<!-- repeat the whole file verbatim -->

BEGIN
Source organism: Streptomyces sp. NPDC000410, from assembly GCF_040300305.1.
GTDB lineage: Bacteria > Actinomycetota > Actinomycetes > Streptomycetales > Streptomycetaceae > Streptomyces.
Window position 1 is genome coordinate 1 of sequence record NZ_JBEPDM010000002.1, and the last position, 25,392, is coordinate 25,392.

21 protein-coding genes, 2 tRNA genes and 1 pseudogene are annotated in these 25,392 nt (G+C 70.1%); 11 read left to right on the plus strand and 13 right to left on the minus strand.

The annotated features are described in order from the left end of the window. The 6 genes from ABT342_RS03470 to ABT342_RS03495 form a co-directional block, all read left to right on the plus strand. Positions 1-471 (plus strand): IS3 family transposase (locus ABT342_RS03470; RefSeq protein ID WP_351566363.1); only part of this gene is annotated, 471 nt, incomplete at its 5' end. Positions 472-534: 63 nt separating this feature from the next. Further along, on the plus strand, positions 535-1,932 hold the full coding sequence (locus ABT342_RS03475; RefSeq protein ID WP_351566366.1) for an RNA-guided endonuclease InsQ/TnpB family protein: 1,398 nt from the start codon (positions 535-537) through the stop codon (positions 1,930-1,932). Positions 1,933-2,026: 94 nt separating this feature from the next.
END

Source organism: Streptomyces sp. NPDC000410, from assembly GCF_040300305.1.
GTDB lineage: Bacteria > Actinomycetota > Actinomycetes > Streptomycetales > Streptomycetaceae > Streptomyces.
Window position 1 is genome coordinate 1 of sequence record NZ_JBEPDM010000002.1, and the last position, 25,392, is coordinate 25,392.

21 protein-coding genes, 2 tRNA genes and 1 pseudogene are annotated in these 25,392 nt (G+C 70.1%); 11 read left to right on the plus strand and 13 right to left on the minus strand.

The annotated features are described in order from the left end of the window. The 6 genes from ABT342_RS03470 to ABT342_RS03495 form a co-directional block, all read left to right on the plus strand. Positions 1-471 (plus strand): IS3 family transposase (locus ABT342_RS03470; RefSeq protein ID WP_351566363.1); only part of this gene is annotated, 471 nt, incomplete at its 5' end. Positions 472-534: 63 nt separating this feature from the next. Further along, on the plus strand, positions 535-1,932 hold the full coding sequence (locus ABT342_RS03475; RefSeq protein ID WP_351566366.1) for an RNA-guided endonuclease InsQ/TnpB family protein: 1,398 nt from the start codon (positions 535-537) through the stop codon (positions 1,930-1,932). Positions 1,933-2,026: 94 nt separating this feature from the next.